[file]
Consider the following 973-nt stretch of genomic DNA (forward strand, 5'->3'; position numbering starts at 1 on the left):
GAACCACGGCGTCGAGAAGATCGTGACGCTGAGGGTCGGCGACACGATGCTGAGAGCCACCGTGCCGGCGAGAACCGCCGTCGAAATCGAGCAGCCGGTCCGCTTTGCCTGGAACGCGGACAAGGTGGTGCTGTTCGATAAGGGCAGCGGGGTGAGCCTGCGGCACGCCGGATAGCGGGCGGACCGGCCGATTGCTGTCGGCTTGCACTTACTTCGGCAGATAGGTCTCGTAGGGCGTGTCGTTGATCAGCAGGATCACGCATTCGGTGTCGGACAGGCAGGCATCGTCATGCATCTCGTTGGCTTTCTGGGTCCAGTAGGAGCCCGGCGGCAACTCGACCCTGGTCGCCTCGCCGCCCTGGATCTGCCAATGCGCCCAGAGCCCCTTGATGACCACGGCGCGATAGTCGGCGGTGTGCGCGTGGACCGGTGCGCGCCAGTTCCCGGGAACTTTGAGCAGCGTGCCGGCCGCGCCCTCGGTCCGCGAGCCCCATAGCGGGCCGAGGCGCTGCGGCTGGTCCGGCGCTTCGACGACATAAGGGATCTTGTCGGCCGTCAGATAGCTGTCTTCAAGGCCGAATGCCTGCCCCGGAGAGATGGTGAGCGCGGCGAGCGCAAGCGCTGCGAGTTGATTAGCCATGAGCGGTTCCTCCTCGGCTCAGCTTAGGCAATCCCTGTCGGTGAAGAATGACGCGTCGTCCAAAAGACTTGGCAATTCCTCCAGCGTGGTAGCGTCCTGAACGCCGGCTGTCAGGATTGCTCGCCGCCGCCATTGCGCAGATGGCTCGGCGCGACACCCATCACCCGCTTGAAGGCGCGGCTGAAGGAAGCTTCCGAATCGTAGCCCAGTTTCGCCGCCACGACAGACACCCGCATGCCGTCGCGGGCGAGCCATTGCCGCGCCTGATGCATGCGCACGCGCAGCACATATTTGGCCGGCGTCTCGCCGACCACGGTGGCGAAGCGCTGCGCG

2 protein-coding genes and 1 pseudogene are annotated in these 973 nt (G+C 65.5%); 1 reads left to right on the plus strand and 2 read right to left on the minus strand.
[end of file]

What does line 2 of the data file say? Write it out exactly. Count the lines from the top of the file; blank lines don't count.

GAACCACGGCGTCGAGAAGATCGTGACGCTGAGGGTCGGCGACACGATGCTGAGAGCCACCGTGCCGGCGAGAACCGCCGTCGAAATCGAGCAGCCGGTCCGCTTTGCCTGGAACGCGGACAAGGTGGTGCTGTTCGATAAGGGCAGCGGGGTGAGCCTGCGGCACGCCGGATAGCGGGCGGACCGGCCGATTGCTGTCGGCTTGCACTTACTTCGGCAGATAGGTCTCGTAGGGCGTGTCGTTGATCAGCAGGATCACGCATTCGGTGTCGGACAGGCAGGCATCGTCATGCATCTCGTTGGCTTTCTGGGTCCAGTAGGAGCCCGGCGGCAACTCGACCCTGGTCGCCTCGCCGCCCTGGATCTGCCAATGCGCCCAGAGCCCCTTGATGACCACGGCGCGATAGTCGGCGGTGTGCGCGTGGACCGGTGCGCGCCAGTTCCCGGGAACTTTGAGCAGCGTGCCGGCCGCGCCCTCGGTCCGCGAGCCCCATAGCGGGCCGAGGCGCTGCGGCTGGTCCGGCGCTTCGACGACATAAGGGATCTTGTCGGCCGTCAGATAGCTGTCTTCAAGGCCGAATGCCTGCCCCGGAGAGATGGTGAGCGCGGCGAGCGCAAGCGCTGCGAGTTGATTAGCCATGAGCGGTTCCTCCTCGGCTCAGCTTAGGCAATCCCTGTCGGTGAAGAATGACGCGTCGTCCAAAAGACTTGGCAATTCCTCCAGCGTGGTAGCGTCCTGAACGCCGGCTGTCAGGATTGCTCGCCGCCGCCATTGCGCAGATGGCTCGGCGCGACACCCATCACCCGCTTGAAGGCGCGGCTGAAGGAAGCTTCCGAATCGTAGCCCAGTTTCGCCGCCACGACAGACACCCGCATGCCGTCGCGGGCGAGCCATTGCCGCGCCTGATGCATGCGCACGCGCAGCACATATTTGGCCGGCGTCTCGCCGACCACGGTGGCGAAGCGCTGCGCG